What's going to be more of a challenge is some of the dietary advice I was given this morning. "Cut down on meat" won't be a problem as I already go meat-free several times a week. "Drink at least 2.5 litres (4.4 pints) of fluids every day" won't be too difficult for me either as I have been extremely focused on staying hydrated since this all started last summer. I'd already drunk a pint of coffee, a pint of tea and a pint of orange squash by three o'clock this afternoon. I both feel and look better for drinking more fluids, but rest assured that what I've been drinking tends not to contain caffeine after breakfast time. I no longer drink fizzy drinks and I only allow myself a bottle of wine at the weekend. I am staying off the beer and cider, too. But I found it very hard not to whimper when I was told "No chocolate. And no nuts."

Oh dear. It's going to be a long, long haul until November, isn't it?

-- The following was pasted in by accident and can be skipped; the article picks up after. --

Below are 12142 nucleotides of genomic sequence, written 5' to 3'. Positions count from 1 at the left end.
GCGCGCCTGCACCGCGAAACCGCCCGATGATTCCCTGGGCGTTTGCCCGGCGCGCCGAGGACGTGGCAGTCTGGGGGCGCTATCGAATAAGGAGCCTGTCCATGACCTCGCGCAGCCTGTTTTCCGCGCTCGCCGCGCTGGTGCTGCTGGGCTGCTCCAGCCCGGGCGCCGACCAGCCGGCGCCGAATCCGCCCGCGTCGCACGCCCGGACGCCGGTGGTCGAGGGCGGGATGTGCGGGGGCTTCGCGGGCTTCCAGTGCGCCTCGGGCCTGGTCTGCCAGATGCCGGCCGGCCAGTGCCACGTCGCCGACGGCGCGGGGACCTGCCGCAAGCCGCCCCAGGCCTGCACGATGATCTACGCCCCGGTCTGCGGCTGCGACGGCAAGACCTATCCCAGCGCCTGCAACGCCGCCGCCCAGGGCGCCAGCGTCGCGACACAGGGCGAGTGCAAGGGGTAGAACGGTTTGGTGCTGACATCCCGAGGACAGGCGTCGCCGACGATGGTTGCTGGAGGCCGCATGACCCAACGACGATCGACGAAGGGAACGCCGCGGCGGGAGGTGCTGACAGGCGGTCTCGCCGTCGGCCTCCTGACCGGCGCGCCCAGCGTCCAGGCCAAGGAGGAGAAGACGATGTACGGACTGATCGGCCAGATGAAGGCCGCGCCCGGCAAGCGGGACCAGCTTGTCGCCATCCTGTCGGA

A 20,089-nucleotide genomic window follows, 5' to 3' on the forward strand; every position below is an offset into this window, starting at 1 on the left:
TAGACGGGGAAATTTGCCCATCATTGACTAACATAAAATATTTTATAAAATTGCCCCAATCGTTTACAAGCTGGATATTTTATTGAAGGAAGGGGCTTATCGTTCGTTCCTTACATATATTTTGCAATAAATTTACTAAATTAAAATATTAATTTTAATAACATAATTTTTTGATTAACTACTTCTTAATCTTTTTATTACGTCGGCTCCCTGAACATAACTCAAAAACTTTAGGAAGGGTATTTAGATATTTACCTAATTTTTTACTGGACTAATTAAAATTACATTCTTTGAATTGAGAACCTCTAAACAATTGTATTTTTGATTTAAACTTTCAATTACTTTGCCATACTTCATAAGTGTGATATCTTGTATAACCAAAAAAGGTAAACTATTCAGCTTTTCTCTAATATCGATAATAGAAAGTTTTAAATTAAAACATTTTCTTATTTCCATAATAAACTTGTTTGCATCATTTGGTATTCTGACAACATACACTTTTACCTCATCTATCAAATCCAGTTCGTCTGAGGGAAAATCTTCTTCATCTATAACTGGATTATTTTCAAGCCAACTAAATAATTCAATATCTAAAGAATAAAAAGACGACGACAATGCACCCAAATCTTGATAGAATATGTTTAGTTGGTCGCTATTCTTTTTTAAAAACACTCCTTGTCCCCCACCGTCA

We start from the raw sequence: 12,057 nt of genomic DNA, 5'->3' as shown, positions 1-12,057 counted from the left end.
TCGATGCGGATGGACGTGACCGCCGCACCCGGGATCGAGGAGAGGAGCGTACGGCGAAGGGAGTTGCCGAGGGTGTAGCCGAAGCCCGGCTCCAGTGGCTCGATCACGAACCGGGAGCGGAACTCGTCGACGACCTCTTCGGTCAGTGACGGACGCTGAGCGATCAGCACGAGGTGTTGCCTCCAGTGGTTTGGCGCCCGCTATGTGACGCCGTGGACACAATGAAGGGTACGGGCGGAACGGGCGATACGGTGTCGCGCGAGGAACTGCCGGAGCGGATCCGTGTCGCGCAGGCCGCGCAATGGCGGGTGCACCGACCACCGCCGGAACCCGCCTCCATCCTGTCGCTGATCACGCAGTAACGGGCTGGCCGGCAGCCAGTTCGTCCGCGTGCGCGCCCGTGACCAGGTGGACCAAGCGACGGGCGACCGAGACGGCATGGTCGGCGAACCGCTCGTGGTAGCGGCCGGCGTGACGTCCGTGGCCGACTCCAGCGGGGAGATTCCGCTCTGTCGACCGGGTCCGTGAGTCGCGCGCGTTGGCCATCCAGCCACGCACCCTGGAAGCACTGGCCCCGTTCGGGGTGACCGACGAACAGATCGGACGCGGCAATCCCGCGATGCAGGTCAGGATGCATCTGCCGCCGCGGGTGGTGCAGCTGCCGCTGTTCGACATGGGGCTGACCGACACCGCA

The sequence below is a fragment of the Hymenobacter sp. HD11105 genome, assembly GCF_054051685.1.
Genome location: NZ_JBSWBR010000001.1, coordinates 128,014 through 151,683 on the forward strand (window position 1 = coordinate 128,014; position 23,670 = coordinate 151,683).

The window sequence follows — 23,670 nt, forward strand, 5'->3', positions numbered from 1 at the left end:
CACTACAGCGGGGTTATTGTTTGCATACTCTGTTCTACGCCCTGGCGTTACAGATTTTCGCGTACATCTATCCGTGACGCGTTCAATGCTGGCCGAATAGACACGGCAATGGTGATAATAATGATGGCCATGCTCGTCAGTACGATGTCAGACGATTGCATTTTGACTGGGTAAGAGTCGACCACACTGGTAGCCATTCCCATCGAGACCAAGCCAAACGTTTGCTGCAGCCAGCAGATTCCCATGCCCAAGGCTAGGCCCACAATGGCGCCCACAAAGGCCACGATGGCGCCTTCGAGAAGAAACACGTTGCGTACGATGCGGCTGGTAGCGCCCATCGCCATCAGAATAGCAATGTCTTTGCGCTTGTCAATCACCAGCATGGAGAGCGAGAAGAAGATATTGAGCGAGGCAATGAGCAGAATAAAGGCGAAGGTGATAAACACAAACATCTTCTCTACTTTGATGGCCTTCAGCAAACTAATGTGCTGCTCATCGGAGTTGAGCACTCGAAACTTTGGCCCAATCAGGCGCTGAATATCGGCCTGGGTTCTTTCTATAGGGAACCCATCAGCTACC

In order to stop my Sony TV from using CEC to take over my home audio system and switch the amp's input to the television—even while it's set to standby and I'm listening to another source—I switched off its auto-update feature. Even that hasn't been a complete fix, so I have resorted to switching the TV off at the wall whenever I want to listen to a CD. I left the auto-update feature disabled, all the same.

But this week the TV updated its operating system anyway, spending about fifteen minutes downloading and installing a revision to Oreo, the Android 8 operating system. Now when I switch on the TV I see a radically different home screen and user interface, and I'm still figuring out where the parts of the smart TV system that I used to use have been moved to. The new home screen now features video previews in as many places as it possibly can, but everything is boxy and clunky and it feels like they've gone for a gimmicky look that's better suited to a phone or tablet display. On a 4K set like mine, it feels like a wasted opportunity to make the user interface something stylish and beautiful, particularly when I compare it to the menu system on my old Playstation 3.

I was also somewhat peeved to discover that although my set is only a couple of years old, its processors are not powerful enough for Sony to have included it in the rollout of Pie, the Android 9 operating system.